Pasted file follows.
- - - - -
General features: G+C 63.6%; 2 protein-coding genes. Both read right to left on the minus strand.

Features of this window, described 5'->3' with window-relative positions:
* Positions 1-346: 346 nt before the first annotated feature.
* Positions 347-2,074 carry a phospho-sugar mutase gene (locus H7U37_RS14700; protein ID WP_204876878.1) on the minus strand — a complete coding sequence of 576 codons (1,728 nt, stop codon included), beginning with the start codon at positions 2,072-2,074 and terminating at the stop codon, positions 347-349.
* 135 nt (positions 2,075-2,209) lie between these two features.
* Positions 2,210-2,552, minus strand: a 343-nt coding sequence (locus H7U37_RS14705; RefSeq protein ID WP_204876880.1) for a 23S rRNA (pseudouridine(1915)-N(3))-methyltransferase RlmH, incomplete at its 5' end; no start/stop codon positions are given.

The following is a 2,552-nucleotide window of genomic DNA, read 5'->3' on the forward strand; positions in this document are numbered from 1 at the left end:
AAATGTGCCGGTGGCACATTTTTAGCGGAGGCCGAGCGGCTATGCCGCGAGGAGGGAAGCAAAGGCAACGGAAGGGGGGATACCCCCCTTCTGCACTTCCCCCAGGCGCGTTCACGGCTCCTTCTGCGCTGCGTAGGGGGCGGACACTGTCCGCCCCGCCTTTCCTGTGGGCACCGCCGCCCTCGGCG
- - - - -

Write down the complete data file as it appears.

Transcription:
General features: G+C 63.6%; 2 protein-coding genes. Both read right to left on the minus strand.

Features of this window, described 5'->3' with window-relative positions:
* Positions 1-346: 346 nt before the first annotated feature.
* Positions 347-2,074 carry a phospho-sugar mutase gene (locus H7U37_RS14700; protein ID WP_204876878.1) on the minus strand — a complete coding sequence of 576 codons (1,728 nt, stop codon included), beginning with the start codon at positions 2,072-2,074 and terminating at the stop codon, positions 347-349.
* 135 nt (positions 2,075-2,209) lie between these two features.
* Positions 2,210-2,552, minus strand: a 343-nt coding sequence (locus H7U37_RS14705; RefSeq protein ID WP_204876880.1) for a 23S rRNA (pseudouridine(1915)-N(3))-methyltransferase RlmH, incomplete at its 5' end; no start/stop codon positions are given.

The following is a 2,552-nucleotide window of genomic DNA, read 5'->3' on the forward strand; positions in this document are numbered from 1 at the left end:
AAATGTGCCGGTGGCACATTTTTAGCGGAGGCCGAGCGGCTATGCCGCGAGGAGGGAAGCAAAGGCAACGGAAGGGGGGATACCCCCCTTCTGCACTTCCCCCAGGCGCGTTCACGGCTCCTTCTGCGCTGCGTAGGGGGCGGACACTGTCCGCCCCGCCTTTCCTGTGGGCACCGCCGCCCTCGGCG